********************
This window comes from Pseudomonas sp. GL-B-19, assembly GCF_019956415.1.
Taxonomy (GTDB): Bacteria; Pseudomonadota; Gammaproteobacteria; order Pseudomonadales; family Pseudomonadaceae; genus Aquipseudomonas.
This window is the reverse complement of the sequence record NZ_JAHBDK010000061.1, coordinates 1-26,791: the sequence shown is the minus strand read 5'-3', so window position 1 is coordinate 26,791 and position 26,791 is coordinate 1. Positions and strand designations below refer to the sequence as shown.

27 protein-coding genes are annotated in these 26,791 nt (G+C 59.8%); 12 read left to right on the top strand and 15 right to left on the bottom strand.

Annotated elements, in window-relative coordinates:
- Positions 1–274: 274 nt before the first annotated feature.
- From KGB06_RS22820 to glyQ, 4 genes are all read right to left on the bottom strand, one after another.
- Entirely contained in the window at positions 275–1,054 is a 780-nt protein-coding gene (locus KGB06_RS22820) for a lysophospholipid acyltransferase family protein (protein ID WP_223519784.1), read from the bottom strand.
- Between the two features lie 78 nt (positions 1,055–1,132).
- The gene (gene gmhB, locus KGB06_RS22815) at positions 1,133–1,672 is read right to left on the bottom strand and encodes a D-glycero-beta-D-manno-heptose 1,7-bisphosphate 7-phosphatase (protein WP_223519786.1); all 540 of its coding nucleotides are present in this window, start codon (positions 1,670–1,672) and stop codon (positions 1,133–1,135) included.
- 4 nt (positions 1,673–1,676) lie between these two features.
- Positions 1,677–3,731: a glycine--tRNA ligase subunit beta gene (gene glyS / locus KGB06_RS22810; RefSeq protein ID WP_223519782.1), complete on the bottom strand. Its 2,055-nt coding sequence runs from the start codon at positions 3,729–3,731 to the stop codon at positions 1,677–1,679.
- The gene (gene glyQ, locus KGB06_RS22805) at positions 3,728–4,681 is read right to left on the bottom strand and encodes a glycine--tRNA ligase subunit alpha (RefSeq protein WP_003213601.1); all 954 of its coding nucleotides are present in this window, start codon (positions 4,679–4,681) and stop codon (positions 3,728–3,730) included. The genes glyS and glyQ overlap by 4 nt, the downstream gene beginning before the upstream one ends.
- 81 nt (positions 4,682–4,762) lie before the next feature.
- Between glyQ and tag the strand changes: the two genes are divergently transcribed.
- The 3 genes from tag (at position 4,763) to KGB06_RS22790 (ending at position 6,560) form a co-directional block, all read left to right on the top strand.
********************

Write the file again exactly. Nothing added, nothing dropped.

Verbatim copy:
This window comes from Pseudomonas sp. GL-B-19, assembly GCF_019956415.1.
Taxonomy (GTDB): Bacteria; Pseudomonadota; Gammaproteobacteria; order Pseudomonadales; family Pseudomonadaceae; genus Aquipseudomonas.
This window is the reverse complement of the sequence record NZ_JAHBDK010000061.1, coordinates 1-26,791: the sequence shown is the minus strand read 5'-3', so window position 1 is coordinate 26,791 and position 26,791 is coordinate 1. Positions and strand designations below refer to the sequence as shown.

27 protein-coding genes are annotated in these 26,791 nt (G+C 59.8%); 12 read left to right on the top strand and 15 right to left on the bottom strand.

Annotated elements, in window-relative coordinates:
- Positions 1–274: 274 nt before the first annotated feature.
- From KGB06_RS22820 to glyQ, 4 genes are all read right to left on the bottom strand, one after another.
- Entirely contained in the window at positions 275–1,054 is a 780-nt protein-coding gene (locus KGB06_RS22820) for a lysophospholipid acyltransferase family protein (protein ID WP_223519784.1), read from the bottom strand.
- Between the two features lie 78 nt (positions 1,055–1,132).
- The gene (gene gmhB, locus KGB06_RS22815) at positions 1,133–1,672 is read right to left on the bottom strand and encodes a D-glycero-beta-D-manno-heptose 1,7-bisphosphate 7-phosphatase (protein WP_223519786.1); all 540 of its coding nucleotides are present in this window, start codon (positions 1,670–1,672) and stop codon (positions 1,133–1,135) included.
- 4 nt (positions 1,673–1,676) lie between these two features.
- Positions 1,677–3,731: a glycine--tRNA ligase subunit beta gene (gene glyS / locus KGB06_RS22810; RefSeq protein ID WP_223519782.1), complete on the bottom strand. Its 2,055-nt coding sequence runs from the start codon at positions 3,729–3,731 to the stop codon at positions 1,677–1,679.
- The gene (gene glyQ, locus KGB06_RS22805) at positions 3,728–4,681 is read right to left on the bottom strand and encodes a glycine--tRNA ligase subunit alpha (RefSeq protein WP_003213601.1); all 954 of its coding nucleotides are present in this window, start codon (positions 4,679–4,681) and stop codon (positions 3,728–3,730) included. The genes glyS and glyQ overlap by 4 nt, the downstream gene beginning before the upstream one ends.
- 81 nt (positions 4,682–4,762) lie before the next feature.
- Between glyQ and tag the strand changes: the two genes are divergently transcribed.
- The 3 genes from tag (at position 4,763) to KGB06_RS22790 (ending at position 6,560) form a co-directional block, all read left to right on the top strand.